CAP Moderators are responsible for oversight of all CAP project operations and to ensure all CAP participants follow CAP rules and project principles. For day-to-day operations, the decisions of moderators are final. CAP Moderators are expected to collaborate with other moderators as necessary, and should know when and how to work with others. CAP moderators are given very broad powers in all aspects of the CAP project -- they moderate the forum, they are SOPs on the #cap IRC channel, they have elevated privileges on the CAP battle server, and they edit and maintain content on the CAP subsite.

    If you are interested in becoming a CAP mod someday or you are curious how moderators are selected in CAP, then I have included a long description of the position, selection process, and qualifications below in hide tags. Feel free to skip it, I'm including it because it hasn't been written down before and I get questions on it from time to time.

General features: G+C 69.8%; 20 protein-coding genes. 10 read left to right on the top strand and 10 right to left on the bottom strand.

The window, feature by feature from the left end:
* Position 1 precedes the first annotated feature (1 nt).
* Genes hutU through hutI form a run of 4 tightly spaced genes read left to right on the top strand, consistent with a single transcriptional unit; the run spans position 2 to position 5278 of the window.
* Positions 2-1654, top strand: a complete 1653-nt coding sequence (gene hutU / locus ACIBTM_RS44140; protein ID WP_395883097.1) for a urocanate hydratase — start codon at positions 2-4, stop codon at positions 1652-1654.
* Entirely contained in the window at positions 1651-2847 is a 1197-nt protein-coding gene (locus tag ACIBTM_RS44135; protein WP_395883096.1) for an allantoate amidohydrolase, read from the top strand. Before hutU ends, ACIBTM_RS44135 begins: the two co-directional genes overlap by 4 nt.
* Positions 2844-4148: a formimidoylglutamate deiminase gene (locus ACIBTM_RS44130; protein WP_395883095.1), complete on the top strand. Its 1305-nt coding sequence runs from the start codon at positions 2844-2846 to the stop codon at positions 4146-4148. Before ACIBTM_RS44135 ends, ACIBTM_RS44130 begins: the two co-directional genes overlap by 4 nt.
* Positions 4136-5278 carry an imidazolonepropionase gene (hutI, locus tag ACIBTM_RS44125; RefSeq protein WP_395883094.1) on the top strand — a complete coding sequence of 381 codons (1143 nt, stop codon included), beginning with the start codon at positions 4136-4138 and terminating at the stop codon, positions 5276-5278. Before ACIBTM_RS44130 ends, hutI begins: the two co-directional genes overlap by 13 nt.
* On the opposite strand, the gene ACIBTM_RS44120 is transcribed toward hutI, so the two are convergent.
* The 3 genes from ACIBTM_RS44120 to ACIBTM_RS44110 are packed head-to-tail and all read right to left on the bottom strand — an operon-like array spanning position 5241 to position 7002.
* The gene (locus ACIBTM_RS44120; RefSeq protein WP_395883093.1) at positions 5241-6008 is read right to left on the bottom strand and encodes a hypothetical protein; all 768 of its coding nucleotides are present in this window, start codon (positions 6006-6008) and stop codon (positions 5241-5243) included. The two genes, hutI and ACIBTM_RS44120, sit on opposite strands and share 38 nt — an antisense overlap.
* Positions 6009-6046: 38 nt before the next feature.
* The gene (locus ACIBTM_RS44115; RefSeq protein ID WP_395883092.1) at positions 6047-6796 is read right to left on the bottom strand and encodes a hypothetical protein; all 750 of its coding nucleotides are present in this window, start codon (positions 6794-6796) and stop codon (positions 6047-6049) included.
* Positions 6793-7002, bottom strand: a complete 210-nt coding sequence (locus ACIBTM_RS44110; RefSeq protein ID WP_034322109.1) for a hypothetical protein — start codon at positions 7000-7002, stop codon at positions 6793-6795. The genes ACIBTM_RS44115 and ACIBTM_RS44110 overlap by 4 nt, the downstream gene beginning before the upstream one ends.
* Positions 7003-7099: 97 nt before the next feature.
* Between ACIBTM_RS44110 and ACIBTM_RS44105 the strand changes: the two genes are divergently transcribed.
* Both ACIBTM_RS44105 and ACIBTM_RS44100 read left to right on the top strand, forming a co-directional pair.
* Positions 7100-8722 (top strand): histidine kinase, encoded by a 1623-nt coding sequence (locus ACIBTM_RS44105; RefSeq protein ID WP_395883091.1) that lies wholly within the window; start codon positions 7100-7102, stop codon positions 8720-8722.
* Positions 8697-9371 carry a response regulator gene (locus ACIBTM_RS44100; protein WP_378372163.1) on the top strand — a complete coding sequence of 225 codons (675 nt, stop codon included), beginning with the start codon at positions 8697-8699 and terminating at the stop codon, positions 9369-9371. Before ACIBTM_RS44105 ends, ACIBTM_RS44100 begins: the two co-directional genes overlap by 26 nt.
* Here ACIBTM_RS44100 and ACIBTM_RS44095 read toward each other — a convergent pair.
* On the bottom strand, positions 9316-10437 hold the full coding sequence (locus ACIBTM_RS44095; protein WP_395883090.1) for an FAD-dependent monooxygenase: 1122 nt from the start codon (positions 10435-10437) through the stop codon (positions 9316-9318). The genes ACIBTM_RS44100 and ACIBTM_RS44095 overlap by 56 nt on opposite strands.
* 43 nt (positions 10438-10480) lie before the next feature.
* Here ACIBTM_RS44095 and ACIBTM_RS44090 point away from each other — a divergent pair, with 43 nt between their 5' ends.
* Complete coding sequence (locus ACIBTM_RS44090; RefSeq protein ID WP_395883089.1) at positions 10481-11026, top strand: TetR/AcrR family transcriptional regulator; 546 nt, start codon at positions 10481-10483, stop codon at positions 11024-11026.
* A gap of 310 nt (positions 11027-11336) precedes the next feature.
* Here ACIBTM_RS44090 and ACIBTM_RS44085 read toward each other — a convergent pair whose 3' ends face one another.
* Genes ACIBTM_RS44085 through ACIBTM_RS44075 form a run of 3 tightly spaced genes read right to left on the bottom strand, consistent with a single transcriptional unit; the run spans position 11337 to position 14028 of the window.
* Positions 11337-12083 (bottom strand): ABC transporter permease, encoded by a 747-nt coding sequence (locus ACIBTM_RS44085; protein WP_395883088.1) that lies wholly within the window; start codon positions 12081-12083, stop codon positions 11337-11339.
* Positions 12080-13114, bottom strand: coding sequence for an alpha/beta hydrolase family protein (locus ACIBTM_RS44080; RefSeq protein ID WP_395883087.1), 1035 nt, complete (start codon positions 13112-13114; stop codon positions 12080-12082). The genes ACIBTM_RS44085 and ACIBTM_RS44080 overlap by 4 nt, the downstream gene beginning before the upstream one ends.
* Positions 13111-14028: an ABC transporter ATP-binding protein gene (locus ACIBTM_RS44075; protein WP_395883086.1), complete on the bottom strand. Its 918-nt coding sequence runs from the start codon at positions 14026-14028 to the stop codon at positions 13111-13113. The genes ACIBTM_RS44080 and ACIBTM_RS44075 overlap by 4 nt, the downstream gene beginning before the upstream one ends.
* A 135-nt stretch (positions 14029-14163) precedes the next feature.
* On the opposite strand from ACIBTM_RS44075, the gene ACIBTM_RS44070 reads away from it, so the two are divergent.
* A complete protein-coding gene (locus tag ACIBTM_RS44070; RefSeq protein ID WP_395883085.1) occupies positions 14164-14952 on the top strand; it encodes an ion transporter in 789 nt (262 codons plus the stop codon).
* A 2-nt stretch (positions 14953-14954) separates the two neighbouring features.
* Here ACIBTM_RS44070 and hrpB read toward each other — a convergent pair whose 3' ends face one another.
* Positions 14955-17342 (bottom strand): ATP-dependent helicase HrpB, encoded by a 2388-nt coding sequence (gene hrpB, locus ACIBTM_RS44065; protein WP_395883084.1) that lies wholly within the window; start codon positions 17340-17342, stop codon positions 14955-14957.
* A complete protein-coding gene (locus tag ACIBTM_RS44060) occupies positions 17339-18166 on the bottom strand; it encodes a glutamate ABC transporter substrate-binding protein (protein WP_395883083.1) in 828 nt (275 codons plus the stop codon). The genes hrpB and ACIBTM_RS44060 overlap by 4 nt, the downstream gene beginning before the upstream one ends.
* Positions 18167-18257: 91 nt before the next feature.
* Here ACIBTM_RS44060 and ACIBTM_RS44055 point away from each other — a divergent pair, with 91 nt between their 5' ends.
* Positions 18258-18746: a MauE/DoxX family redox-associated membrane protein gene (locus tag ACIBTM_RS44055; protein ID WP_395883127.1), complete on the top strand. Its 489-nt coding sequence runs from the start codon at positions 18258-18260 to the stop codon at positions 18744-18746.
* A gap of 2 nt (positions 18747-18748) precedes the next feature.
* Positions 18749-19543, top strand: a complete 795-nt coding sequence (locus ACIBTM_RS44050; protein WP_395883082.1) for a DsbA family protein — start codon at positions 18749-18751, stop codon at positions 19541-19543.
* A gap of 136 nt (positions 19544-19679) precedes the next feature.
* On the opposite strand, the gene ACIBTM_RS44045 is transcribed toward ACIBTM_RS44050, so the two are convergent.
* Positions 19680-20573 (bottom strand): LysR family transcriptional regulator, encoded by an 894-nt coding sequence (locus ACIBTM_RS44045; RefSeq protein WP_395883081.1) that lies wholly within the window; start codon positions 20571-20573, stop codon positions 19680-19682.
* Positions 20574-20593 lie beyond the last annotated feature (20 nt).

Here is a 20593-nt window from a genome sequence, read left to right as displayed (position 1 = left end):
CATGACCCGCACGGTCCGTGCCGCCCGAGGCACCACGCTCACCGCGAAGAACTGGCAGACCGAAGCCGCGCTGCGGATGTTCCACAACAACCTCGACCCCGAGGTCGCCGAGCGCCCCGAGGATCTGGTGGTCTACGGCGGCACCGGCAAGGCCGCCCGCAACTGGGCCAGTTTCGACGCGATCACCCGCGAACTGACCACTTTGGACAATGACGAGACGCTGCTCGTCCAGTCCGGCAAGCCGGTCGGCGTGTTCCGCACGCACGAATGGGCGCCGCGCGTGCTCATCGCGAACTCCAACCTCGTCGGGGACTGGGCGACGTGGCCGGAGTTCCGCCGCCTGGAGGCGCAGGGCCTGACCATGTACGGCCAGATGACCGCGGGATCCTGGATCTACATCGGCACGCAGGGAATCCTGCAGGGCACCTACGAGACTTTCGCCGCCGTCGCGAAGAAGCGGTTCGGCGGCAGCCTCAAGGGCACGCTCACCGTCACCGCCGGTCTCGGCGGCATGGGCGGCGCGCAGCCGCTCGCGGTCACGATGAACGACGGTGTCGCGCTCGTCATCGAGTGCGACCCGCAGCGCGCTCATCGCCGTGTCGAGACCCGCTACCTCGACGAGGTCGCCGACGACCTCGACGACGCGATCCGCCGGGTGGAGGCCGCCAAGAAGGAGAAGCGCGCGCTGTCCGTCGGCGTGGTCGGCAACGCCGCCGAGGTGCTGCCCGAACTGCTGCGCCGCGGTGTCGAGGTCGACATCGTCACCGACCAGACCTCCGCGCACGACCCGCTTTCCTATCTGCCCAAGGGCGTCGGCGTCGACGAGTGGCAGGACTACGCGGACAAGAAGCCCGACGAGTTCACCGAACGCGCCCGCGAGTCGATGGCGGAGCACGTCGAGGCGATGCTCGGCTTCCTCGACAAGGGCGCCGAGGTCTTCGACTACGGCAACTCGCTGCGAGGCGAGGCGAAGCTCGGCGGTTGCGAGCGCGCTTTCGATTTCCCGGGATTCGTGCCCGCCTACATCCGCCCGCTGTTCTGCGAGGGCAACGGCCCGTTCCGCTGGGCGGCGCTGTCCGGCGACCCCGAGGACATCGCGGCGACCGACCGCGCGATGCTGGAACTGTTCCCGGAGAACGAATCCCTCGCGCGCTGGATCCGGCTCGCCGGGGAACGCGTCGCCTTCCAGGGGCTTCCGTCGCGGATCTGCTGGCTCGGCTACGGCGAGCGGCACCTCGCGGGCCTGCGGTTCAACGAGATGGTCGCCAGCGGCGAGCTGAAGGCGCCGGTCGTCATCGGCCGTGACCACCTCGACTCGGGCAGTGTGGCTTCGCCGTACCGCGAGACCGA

How CAP Moderators are selected (open)

    CAP Moderator is not a "reward" position for being a hard worker or star contributor to CAP, nor is CAP Moderator an honorary title conferred to someone simply because they have a long history on the CAP project. Under no circumstances should anyone ask to be a CAP Moderator.

    New CAP Moderators are typically nominated and discussed by other existing CAP Moderators in private. If the candidate is generally agreed by the mods, the candidate is presented to the CAP Head Administrator, if the head admin is not already involved in the discussion. If everyone is in agreement, then we follow the formal Smogon process for promoting moderators. The Smogon promotion process should not initiate a CAP moderator promotion, it simply finalizes it.